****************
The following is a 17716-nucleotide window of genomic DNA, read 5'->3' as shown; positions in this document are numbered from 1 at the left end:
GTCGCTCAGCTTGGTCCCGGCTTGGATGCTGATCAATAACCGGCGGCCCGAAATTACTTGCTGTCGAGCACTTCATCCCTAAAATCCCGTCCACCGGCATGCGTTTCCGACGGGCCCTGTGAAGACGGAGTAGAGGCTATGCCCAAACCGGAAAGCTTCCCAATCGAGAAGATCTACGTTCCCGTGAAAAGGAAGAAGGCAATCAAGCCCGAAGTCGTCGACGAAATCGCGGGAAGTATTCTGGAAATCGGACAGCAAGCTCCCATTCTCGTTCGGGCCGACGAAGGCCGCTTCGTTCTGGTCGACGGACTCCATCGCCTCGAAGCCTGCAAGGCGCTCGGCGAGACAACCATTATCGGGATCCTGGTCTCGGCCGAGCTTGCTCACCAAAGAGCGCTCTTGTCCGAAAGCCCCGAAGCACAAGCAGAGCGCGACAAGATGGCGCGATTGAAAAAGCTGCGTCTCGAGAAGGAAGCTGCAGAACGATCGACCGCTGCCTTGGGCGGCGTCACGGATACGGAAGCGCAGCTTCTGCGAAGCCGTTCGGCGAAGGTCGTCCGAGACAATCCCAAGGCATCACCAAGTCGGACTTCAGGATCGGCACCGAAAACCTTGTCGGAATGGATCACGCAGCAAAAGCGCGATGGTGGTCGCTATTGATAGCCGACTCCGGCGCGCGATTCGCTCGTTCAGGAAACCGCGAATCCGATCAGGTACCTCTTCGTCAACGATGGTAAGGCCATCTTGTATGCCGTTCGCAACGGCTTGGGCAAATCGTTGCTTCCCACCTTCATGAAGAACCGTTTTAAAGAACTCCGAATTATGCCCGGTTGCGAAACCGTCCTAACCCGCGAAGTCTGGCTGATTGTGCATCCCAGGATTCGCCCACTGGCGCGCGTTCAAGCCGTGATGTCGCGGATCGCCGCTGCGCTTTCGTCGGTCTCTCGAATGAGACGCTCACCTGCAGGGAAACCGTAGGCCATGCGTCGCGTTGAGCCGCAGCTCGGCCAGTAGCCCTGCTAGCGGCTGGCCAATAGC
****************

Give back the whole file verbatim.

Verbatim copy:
The following is a 17716-nucleotide window of genomic DNA, read 5'->3' as shown; positions in this document are numbered from 1 at the left end:
GTCGCTCAGCTTGGTCCCGGCTTGGATGCTGATCAATAACCGGCGGCCCGAAATTACTTGCTGTCGAGCACTTCATCCCTAAAATCCCGTCCACCGGCATGCGTTTCCGACGGGCCCTGTGAAGACGGAGTAGAGGCTATGCCCAAACCGGAAAGCTTCCCAATCGAGAAGATCTACGTTCCCGTGAAAAGGAAGAAGGCAATCAAGCCCGAAGTCGTCGACGAAATCGCGGGAAGTATTCTGGAAATCGGACAGCAAGCTCCCATTCTCGTTCGGGCCGACGAAGGCCGCTTCGTTCTGGTCGACGGACTCCATCGCCTCGAAGCCTGCAAGGCGCTCGGCGAGACAACCATTATCGGGATCCTGGTCTCGGCCGAGCTTGCTCACCAAAGAGCGCTCTTGTCCGAAAGCCCCGAAGCACAAGCAGAGCGCGACAAGATGGCGCGATTGAAAAAGCTGCGTCTCGAGAAGGAAGCTGCAGAACGATCGACCGCTGCCTTGGGCGGCGTCACGGATACGGAAGCGCAGCTTCTGCGAAGCCGTTCGGCGAAGGTCGTCCGAGACAATCCCAAGGCATCACCAAGTCGGACTTCAGGATCGGCACCGAAAACCTTGTCGGAATGGATCACGCAGCAAAAGCGCGATGGTGGTCGCTATTGATAGCCGACTCCGGCGCGCGATTCGCTCGTTCAGGAAACCGCGAATCCGATCAGGTACCTCTTCGTCAACGATGGTAAGGCCATCTTGTATGCCGTTCGCAACGGCTTGGGCAAATCGTTGCTTCCCACCTTCATGAAGAACCGTTTTAAAGAACTCCGAATTATGCCCGGTTGCGAAACCGTCCTAACCCGCGAAGTCTGGCTGATTGTGCATCCCAGGATTCGCCCACTGGCGCGCGTTCAAGCCGTGATGTCGCGGATCGCCGCTGCGCTTTCGTCGGTCTCTCGAATGAGACGCTCACCTGCAGGGAAACCGTAGGCCATGCGTCGCGTTGAGCCGCAGCTCGGCCAGTAGCCCTGCTAGCGGCTGGCCAATAGC